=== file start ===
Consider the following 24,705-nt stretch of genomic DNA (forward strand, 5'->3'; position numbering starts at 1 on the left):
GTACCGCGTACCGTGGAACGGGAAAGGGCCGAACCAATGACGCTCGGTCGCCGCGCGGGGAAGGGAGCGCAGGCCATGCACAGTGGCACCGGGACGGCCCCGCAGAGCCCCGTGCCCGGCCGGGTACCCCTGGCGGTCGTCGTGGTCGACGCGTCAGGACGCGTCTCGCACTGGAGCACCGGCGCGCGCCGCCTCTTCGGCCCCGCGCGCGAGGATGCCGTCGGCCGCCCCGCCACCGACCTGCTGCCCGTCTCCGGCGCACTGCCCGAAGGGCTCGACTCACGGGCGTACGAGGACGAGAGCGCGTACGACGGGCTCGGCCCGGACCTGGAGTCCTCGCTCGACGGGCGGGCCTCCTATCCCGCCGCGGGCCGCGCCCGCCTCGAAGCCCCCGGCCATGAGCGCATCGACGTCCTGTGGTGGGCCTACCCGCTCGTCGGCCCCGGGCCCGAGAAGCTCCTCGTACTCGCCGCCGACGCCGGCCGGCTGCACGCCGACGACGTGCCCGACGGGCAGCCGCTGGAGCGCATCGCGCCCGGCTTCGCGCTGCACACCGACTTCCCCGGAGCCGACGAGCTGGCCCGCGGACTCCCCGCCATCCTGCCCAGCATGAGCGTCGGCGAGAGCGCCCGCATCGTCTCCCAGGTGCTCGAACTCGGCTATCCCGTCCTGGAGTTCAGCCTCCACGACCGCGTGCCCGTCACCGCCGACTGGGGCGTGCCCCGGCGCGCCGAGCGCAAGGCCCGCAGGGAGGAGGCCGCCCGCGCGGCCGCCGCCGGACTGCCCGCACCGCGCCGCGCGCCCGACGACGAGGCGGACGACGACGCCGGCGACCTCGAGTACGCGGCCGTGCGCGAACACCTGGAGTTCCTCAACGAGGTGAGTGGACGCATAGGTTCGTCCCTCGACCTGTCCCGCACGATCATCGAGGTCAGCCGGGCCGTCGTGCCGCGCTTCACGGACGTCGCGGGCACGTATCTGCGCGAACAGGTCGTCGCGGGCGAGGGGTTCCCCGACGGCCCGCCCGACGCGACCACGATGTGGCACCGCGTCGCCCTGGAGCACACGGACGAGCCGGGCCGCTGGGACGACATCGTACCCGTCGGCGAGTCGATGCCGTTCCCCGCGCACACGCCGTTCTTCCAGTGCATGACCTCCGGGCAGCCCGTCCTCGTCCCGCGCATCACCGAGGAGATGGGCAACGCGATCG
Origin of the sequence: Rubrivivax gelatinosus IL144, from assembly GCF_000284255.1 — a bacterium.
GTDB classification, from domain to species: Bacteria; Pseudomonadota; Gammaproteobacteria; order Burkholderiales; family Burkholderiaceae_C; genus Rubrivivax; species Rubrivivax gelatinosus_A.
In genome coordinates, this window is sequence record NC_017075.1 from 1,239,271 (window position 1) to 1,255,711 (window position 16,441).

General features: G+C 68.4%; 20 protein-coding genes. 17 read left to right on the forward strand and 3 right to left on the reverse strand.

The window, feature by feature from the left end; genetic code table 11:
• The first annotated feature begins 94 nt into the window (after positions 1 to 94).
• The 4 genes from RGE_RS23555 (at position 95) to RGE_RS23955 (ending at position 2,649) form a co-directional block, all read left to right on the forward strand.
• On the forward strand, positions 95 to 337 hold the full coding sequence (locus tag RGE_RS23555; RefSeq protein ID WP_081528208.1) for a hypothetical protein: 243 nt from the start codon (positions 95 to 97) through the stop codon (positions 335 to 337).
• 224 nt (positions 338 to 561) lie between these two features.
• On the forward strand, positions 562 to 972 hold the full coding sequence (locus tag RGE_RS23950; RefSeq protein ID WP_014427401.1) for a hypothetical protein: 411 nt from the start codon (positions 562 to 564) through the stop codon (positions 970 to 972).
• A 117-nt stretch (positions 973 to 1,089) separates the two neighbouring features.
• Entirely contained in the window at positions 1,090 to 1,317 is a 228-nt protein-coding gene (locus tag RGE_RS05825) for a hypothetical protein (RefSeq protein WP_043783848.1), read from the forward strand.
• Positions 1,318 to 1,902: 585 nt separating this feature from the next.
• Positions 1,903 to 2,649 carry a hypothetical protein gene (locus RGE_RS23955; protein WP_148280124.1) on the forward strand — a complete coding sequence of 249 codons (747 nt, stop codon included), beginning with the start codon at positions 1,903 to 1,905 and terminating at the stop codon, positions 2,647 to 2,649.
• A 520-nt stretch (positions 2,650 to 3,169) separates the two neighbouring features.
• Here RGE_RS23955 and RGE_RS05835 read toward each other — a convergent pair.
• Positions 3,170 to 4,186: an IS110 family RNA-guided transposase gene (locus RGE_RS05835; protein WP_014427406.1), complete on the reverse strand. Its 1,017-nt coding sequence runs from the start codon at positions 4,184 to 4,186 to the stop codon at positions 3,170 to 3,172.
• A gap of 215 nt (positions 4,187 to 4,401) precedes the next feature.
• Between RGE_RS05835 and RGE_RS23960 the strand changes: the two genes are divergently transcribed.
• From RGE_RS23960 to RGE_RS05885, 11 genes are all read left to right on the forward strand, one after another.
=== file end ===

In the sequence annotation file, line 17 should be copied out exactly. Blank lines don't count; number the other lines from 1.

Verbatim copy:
• A 520-nt stretch (positions 2,650 to 3,169) separates the two neighbouring features.